Renato Staub and Jeffrey Diermeier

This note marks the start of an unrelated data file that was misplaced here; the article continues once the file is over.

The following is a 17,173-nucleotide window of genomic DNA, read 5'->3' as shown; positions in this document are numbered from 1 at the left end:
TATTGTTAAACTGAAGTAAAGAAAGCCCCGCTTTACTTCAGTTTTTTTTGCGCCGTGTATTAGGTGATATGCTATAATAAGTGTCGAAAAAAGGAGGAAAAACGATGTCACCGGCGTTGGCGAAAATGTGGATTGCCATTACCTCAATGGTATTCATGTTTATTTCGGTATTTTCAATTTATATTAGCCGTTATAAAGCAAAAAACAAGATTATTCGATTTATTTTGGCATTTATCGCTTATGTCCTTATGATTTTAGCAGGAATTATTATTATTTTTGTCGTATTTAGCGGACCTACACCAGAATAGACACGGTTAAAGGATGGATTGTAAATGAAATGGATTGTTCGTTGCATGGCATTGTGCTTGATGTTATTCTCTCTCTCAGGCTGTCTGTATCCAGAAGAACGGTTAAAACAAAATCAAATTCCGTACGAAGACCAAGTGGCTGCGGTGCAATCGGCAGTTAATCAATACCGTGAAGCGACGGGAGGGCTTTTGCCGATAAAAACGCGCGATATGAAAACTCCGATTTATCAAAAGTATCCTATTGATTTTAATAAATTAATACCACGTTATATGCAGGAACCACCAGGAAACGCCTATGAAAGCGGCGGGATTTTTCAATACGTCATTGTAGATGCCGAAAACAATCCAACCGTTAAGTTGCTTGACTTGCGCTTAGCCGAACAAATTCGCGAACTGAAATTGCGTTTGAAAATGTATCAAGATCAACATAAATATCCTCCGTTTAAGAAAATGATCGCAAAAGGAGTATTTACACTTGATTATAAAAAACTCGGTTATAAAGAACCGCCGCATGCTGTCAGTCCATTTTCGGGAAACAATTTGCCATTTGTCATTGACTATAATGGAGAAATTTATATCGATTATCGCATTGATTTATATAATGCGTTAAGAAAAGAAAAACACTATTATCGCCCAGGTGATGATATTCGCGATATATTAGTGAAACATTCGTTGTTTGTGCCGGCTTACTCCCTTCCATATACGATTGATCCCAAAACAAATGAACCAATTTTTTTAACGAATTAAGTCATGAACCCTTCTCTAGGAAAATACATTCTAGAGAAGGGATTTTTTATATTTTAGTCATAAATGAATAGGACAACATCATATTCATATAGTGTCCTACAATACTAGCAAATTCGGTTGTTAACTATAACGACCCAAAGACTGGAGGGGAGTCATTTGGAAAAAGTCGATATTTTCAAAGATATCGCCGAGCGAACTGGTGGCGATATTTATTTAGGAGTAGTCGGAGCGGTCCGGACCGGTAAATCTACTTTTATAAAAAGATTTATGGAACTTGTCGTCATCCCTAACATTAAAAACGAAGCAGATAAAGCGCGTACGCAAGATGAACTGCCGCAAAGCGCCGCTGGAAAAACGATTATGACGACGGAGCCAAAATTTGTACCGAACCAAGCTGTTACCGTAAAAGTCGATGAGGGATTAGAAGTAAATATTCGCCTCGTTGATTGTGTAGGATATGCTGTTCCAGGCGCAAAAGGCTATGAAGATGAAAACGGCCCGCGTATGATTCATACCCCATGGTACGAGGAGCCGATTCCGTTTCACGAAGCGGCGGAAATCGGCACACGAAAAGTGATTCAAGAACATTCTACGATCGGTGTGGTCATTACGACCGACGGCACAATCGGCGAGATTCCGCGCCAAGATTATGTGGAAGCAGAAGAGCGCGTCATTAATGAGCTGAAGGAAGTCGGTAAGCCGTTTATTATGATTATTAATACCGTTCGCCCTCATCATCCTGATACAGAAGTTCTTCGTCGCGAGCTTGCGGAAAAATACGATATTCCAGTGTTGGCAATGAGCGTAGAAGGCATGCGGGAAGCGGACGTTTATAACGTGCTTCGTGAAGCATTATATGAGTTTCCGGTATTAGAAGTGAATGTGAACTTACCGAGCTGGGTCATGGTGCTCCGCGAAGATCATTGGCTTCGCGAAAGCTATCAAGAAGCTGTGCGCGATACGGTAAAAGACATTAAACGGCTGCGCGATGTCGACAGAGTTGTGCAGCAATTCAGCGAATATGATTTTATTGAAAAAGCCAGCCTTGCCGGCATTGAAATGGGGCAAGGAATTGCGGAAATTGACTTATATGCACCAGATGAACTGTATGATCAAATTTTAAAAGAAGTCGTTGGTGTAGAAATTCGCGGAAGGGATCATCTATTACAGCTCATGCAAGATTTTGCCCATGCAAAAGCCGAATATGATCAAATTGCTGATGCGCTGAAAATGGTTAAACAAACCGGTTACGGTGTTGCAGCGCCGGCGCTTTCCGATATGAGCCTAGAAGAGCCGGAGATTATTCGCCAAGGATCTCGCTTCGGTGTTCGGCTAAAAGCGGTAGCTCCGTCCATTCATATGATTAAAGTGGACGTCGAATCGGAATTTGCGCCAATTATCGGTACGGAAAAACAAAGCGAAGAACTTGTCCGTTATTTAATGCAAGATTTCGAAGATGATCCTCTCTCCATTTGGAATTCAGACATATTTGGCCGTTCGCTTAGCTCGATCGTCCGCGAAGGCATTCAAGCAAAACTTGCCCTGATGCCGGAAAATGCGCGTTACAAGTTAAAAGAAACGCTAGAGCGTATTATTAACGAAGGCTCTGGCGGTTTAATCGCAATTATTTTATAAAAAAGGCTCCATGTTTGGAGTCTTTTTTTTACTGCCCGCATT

When investing in alternative assets, such as private equity or natural resources—which may be “locked-up” for prolonged periods of time—the question of compensation for illiquidity becomes important. No rational investor will choose the illiquid over the liquid asset unless he gets compensated for his loss of flexibility. We derive two approaches to model illiquidity compensation. In contrast to the ones most commonly seen in the literature, our methods do not analyze trading-based gains which cannot be realized as a result of illiquidity. Rather, we investigate the implications of illiquidity for a long-term investor.